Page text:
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How to keep things in check when only comfort food will do
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How to keep things in check when only comfort food will do

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How to keep things in check when only comfort food will do

Mashed sweet potatoes is made with roasted garlic. 

What images come to mind when you hear the words “comfort foods?” Chocolate, macaroni and cheese, ice cream, mashed potatoes, pizza, grilled cheese. Whatever your favorites are, it’s possible to enjoy them without  disrupting your healthy eating plan.

We turn to comfort foods for a variety of reasons. When we’re feeling sad or lonely, food may be used as a salve.

The memories associated with food involve all our senses and are the strongest of associative memories. When we’re looking to re-create happy times, we often choose foods linked to those experiences. Visiting grandma as a child meant that I would be allowed to have her homemade brownies or apple pie for breakfast, something that usually didn’t happen at home. Holidays and celebrations are often cause for baking cookies, cakes and generational favorites that evoke feelings of nostalgia.

Cold, snowy days often prompt people to make hearty stews and soups. These offer the comfort needed, along with a healthy dose of nutrients.

It’s helpful to reframe the concept that comfort foods are “bad” and that they lead to ill health and overeating.  Most consider sweets, chips, fries and other highly processed foods that are low on the nutritional scale “bad.” Eating these types of foods in large quantities may increase health risks.  But our diets are not defined by one single food that we occasionally turn to for comfort. It’s about balance.

When the comfort food monster strikes, the real issue is often the quantity eaten. It’s one thing to have a couple pieces of your favorite pizza while celebrating with friends, and a different thing to consume a pie all at once alone.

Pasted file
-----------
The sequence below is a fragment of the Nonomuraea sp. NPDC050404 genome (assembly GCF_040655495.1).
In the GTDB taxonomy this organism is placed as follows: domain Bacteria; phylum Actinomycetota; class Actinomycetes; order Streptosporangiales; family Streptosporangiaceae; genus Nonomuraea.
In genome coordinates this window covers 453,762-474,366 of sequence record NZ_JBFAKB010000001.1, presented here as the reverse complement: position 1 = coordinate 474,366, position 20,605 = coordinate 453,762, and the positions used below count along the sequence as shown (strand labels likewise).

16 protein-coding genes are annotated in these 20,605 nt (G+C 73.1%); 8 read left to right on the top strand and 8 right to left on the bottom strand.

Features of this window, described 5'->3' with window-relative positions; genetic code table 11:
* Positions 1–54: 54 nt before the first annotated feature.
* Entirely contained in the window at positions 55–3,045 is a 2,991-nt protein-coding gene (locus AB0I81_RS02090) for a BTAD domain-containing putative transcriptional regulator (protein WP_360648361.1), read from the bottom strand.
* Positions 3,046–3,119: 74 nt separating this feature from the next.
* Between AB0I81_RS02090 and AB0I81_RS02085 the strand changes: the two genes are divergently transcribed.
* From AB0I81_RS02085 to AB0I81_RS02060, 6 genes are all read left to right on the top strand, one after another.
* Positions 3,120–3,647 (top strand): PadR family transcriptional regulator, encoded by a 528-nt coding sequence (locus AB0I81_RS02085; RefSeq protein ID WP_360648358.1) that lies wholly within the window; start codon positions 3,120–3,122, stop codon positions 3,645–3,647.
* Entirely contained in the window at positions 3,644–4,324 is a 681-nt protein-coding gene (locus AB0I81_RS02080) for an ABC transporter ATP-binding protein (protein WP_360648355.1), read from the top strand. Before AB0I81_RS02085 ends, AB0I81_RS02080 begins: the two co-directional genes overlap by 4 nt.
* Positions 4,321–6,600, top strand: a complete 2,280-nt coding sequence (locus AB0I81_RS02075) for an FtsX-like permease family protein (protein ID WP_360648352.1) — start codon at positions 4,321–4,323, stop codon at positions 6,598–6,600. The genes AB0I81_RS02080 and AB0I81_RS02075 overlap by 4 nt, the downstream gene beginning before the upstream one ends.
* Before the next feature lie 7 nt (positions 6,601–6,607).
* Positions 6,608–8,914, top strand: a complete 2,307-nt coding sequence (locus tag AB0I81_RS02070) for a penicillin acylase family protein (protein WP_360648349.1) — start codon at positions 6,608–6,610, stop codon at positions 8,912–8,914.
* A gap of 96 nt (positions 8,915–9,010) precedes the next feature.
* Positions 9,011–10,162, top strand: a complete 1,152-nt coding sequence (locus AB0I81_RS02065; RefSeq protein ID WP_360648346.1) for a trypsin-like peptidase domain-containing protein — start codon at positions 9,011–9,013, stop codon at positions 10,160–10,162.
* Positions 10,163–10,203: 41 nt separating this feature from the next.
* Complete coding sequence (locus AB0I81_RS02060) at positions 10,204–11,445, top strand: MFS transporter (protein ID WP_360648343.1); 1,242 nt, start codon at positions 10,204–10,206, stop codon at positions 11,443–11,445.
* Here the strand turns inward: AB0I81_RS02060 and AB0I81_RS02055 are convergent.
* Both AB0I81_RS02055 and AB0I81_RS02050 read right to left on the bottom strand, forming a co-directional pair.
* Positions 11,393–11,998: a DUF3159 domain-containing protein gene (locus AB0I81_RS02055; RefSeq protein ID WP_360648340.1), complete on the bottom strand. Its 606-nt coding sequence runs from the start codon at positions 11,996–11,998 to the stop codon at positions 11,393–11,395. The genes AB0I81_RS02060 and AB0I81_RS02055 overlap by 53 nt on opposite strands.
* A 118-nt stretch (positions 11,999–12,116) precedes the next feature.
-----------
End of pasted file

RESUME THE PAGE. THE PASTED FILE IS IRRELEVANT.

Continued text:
Advantage: Comfort food

We all will crave comfort food at some point. Knowing that takes away the surprise aspect and gives us permission to appreciate our humanity. Here are a few tips to (maybe) help make those times more manageable:

Consider your go-to comfort foods and choose the most delicious and healthiest versions you can find. For example, if you love potato chips, find a brand that has the fewest ingredients and get a small bag. Hide it, so they're ready when  you absolutely have to eat them. Since they are the very best chips, you’ll get the comfort without the guilt because it's just a small bag.

This tip can be applied to any food that can be purchased before your comfort crisis. When ordering a pizza, go for the personal size and get your absolute favorite. You may surprise yourself and have leftovers for the next day.

For those of you who enjoy home baked goods, keep all the ingredients on hand to make whatever it is that will make you feel better. The act of baking may help change your emotional state, so you may eat fewer of the  final product. The same is true for any homemade dish, which is preferable because you're using fresh ingredients and aren't adding preservatives.  Cooking, like baking, is therapeutic.

When you’re experiencing an entire day of comfort eating, consider swapping out your calories. That doughnut may look so amazing you’re willing to forfeit your cocktail later in the day. Be open to options and trade-offs.

There also are a variety of non-food ways to change your emotional state; however, sometimes you have to eat your cares away. While a salad full of mixed greens, avocado and salmon are sure to elevate your mood and reduce anxiety, there are days when only the macaroni and cheese will do. Homemade, of course.

Carol Slager is a licensed pharmacist, author, blogger and health coach in Northwest Indiana. Follow her monthly in Get Healthy and at inkwellcoaching.com. Opinions expressed are the writer's.

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